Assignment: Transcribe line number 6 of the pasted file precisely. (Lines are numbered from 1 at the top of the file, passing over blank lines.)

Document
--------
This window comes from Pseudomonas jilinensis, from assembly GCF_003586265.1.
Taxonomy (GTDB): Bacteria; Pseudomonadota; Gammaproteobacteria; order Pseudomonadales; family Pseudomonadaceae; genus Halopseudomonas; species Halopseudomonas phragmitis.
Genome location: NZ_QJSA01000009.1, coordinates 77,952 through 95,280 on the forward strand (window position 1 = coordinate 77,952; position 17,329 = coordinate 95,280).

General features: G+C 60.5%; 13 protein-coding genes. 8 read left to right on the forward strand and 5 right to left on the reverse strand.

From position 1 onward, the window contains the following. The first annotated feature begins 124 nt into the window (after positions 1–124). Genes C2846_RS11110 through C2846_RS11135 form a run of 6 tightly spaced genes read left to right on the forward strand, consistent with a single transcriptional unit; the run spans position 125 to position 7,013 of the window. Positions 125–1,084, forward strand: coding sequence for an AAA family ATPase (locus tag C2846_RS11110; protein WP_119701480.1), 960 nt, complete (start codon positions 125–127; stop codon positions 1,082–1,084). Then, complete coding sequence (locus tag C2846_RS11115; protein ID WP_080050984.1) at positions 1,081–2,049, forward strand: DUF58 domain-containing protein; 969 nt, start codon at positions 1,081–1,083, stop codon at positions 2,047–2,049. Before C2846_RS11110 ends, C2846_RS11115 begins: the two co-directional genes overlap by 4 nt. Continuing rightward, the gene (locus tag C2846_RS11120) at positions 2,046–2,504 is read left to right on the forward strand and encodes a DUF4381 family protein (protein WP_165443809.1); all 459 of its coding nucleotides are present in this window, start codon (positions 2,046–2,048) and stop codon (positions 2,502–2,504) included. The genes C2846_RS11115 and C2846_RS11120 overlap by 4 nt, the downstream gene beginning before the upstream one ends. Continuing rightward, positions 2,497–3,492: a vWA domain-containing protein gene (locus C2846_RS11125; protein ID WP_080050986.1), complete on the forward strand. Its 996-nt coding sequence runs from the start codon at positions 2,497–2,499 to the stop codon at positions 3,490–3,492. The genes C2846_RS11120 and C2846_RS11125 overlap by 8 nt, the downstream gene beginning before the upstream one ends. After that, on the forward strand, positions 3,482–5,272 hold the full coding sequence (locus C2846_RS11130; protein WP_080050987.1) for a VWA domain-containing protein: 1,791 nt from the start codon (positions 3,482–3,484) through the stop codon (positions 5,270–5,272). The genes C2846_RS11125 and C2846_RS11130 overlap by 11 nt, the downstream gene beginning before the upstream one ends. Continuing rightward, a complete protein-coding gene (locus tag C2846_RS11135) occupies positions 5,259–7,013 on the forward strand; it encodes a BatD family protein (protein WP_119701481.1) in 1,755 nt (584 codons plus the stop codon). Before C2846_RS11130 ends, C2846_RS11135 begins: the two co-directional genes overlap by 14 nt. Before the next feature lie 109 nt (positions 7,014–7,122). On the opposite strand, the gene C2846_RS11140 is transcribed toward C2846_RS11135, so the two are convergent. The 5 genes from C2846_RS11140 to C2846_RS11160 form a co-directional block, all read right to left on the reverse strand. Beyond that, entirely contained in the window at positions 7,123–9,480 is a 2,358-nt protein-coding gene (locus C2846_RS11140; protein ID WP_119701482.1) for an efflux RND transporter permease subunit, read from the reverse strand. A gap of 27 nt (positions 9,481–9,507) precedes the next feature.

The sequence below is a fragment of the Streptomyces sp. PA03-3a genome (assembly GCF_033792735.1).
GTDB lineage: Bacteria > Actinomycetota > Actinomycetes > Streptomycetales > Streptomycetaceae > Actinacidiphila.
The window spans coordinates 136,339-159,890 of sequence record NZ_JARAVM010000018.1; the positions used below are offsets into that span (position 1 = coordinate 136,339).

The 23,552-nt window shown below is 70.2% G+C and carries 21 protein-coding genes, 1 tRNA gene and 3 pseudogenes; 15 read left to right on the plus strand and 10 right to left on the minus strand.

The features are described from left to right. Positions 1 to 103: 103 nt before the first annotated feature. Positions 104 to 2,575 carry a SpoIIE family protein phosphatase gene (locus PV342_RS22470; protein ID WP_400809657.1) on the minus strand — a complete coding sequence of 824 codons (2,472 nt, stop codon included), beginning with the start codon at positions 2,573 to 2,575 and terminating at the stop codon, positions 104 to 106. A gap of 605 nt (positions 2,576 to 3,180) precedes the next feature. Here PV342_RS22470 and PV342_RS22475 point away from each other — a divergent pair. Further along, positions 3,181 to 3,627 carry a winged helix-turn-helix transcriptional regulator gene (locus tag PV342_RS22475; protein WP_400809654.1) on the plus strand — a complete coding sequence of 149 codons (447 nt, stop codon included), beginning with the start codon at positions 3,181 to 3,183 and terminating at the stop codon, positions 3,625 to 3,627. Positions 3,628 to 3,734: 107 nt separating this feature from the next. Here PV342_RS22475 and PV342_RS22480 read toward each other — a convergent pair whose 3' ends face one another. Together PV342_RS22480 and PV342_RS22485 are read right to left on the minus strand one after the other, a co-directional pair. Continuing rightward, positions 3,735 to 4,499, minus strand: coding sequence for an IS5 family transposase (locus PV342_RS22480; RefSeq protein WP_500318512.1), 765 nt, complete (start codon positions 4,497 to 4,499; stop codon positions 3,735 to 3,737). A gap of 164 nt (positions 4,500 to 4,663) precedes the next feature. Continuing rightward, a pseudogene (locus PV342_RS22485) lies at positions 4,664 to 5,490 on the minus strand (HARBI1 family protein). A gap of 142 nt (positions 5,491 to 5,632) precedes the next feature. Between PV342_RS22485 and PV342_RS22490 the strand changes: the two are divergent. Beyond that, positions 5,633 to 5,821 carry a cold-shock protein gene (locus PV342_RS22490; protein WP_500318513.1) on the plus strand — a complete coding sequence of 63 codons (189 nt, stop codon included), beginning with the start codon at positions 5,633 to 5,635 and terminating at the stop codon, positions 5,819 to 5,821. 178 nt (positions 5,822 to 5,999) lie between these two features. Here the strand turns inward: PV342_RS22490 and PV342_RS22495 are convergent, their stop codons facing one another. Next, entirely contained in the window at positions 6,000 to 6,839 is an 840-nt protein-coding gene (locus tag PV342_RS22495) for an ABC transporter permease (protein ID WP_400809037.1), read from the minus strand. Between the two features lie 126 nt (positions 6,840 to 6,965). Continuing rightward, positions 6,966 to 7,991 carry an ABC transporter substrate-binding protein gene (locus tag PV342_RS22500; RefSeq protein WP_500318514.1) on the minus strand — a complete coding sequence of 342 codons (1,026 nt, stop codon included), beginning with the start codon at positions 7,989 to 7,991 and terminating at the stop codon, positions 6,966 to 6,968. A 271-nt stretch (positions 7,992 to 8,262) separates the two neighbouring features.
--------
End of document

The sequence below is a fragment of the Streptomyces sp. PA03-3a genome (assembly GCF_033792735.1).